Among other shady dealings, Guo apparently posed as a freelance journalist for The Atlantic Monthly in order to learn about Ignighter, a group dating service. He never delivered an article, but a couple of months later he did launch a suspiciously similar startup company, Grouper:
Mr. Guo’s charisma—and his irreverence—were on stark display in the spring of 2011, when he reached out to Adam Sachs, CEO of the very successful group dating site, Ignighter. He told Mr. Sachs that he was a freelance journalist who had been commissioned to write a piece on Ignighter for The Atlantic Monthly, and sent along some of his clips from his time at Newsweek by way of credentials.Is it me or does Jerry Guo sound like the kind of guy you'd be wise not to do any kind of business with? More of his shady exploits here: AOL Editor Who Fired Grouper's Jerry Guo in 2008 Wishes He Had Warned Others.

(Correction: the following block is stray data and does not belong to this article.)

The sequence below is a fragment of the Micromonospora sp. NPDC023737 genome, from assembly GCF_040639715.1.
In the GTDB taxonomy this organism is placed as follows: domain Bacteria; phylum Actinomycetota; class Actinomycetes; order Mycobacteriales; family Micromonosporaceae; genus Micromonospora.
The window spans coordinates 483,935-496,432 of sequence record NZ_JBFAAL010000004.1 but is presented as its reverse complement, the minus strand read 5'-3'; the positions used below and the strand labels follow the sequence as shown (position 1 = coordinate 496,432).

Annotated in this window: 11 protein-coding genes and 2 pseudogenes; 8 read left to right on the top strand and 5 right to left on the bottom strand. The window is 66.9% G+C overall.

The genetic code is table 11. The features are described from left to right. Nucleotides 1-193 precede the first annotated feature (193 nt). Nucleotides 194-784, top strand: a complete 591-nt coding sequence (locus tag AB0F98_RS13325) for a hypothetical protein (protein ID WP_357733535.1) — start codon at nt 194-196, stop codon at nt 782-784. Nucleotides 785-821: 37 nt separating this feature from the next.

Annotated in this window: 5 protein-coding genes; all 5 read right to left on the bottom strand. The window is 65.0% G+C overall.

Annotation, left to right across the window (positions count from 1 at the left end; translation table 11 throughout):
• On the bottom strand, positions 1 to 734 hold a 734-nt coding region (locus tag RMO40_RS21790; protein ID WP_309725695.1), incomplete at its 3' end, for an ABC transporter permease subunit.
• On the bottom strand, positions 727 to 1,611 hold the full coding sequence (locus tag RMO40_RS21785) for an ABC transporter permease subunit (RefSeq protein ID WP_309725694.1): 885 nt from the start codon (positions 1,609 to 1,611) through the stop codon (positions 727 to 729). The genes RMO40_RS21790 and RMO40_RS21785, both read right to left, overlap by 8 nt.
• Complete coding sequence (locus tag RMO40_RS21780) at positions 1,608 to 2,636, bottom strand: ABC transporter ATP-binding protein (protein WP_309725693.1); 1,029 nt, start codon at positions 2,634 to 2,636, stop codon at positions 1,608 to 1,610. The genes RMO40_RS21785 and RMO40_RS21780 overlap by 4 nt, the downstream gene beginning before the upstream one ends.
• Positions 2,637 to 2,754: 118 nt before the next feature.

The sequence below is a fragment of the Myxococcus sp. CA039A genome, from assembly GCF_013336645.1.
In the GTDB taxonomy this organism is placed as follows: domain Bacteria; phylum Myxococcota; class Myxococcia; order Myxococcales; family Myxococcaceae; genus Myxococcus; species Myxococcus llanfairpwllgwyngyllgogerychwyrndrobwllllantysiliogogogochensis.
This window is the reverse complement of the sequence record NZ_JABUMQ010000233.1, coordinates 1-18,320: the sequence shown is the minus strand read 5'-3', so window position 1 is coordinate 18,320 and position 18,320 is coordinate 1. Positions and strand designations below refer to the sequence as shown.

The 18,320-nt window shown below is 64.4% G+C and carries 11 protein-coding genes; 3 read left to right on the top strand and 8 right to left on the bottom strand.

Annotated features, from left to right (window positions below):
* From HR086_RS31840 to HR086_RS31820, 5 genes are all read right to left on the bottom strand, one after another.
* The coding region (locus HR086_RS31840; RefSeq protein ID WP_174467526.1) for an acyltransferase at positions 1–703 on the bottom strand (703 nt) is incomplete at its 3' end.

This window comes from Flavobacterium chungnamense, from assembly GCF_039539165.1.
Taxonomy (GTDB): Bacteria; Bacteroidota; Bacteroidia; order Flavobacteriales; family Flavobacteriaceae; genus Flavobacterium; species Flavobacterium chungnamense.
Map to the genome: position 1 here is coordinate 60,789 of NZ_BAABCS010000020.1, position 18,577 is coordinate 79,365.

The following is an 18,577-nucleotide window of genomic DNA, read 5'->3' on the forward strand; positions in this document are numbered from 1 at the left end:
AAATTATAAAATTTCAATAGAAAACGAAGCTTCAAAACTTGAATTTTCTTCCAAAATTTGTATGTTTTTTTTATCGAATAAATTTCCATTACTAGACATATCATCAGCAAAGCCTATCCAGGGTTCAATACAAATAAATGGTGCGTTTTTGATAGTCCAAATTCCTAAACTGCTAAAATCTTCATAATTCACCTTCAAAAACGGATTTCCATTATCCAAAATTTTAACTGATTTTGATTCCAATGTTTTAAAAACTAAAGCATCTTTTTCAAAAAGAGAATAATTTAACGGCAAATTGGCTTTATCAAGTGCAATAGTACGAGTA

"It was really strange," Mr. Sachs said. "He showed up to the interview with this other guy, who I later learned was his co-founder. They asked a ton of questions and we talked for maybe an hour." A few weeks went by and Mr. Sachs heard nothing, so he emailed Mr. Guo to ask about the story. "He told me it was still being edited and that it would come out soon." Another month or so passed. "Then all of a sudden I see Grouper." Both companies relied on users’ social graphs to choose clusters of people they would send on group outings.